OKCupid on Monday published results of three experiments it recently conducted on users. In one test, it obscured profile pictures. In another, the site hid profile text to see how it affected personality ratings. And in a third, it told some hopeful daters that they were a better or worse potential match with someone than the company’s software actually determined.
“If you use the Internet, you’re the subject of hundreds of experiments at any given time, on every site,” Christian Rudder, president of OKCupid, wrote on the company's blog. “That’s how websites work.”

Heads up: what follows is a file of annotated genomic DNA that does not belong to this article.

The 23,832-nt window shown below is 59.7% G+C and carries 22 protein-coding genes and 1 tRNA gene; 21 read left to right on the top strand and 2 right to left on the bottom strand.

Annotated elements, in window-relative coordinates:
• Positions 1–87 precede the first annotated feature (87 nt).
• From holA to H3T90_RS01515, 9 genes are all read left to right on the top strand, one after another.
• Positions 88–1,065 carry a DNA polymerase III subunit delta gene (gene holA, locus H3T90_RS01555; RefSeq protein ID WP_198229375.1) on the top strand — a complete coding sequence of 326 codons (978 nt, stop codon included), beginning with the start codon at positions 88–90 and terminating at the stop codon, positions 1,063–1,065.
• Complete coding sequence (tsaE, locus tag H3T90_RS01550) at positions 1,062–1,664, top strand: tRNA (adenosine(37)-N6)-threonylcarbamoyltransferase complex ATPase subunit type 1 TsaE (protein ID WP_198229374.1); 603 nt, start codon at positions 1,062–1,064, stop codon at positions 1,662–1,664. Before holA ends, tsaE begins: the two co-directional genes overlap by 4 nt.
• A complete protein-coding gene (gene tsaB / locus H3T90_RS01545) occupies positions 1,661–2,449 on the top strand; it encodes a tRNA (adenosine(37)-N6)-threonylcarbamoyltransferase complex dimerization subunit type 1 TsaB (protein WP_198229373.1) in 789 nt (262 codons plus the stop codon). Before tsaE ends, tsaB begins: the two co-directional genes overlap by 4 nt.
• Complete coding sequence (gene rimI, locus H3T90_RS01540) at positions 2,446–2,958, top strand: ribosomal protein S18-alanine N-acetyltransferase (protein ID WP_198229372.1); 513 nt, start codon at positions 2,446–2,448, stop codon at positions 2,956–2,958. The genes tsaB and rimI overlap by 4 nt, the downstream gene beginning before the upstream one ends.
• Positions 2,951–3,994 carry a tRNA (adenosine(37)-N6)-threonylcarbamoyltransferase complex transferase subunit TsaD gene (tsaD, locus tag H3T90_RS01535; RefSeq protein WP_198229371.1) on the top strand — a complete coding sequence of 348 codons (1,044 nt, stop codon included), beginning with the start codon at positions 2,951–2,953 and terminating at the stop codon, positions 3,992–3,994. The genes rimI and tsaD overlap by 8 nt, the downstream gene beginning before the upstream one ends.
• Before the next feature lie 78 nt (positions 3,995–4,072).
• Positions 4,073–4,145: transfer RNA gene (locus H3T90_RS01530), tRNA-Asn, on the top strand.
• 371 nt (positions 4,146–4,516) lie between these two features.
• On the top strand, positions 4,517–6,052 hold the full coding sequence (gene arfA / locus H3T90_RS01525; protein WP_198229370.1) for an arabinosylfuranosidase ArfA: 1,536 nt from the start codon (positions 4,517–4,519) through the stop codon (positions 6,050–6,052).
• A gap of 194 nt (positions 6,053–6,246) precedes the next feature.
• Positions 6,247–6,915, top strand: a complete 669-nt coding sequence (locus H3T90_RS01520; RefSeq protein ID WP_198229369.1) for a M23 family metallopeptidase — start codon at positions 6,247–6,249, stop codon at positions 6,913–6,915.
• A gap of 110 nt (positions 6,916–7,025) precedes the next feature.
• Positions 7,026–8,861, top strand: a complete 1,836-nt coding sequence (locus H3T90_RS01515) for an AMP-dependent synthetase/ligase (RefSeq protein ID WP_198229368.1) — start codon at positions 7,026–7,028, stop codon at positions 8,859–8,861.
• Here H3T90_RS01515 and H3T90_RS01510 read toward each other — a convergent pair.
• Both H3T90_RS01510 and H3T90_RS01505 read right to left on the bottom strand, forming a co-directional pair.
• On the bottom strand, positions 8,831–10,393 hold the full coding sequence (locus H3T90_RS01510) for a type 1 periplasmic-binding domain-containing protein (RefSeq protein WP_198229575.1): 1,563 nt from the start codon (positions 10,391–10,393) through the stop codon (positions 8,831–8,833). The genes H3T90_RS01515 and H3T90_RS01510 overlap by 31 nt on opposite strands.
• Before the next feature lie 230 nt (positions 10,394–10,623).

The research found that if an OKCupid user was told that another user had a high compatibility score instead of a low one — the numbers are based on a mathematical formula created by the company — the user was slightly more likely to reach out with a message. Those who believed they were corresponding with a good match were almost twice as likely to send at least four messages compared with people who were told they were a low match.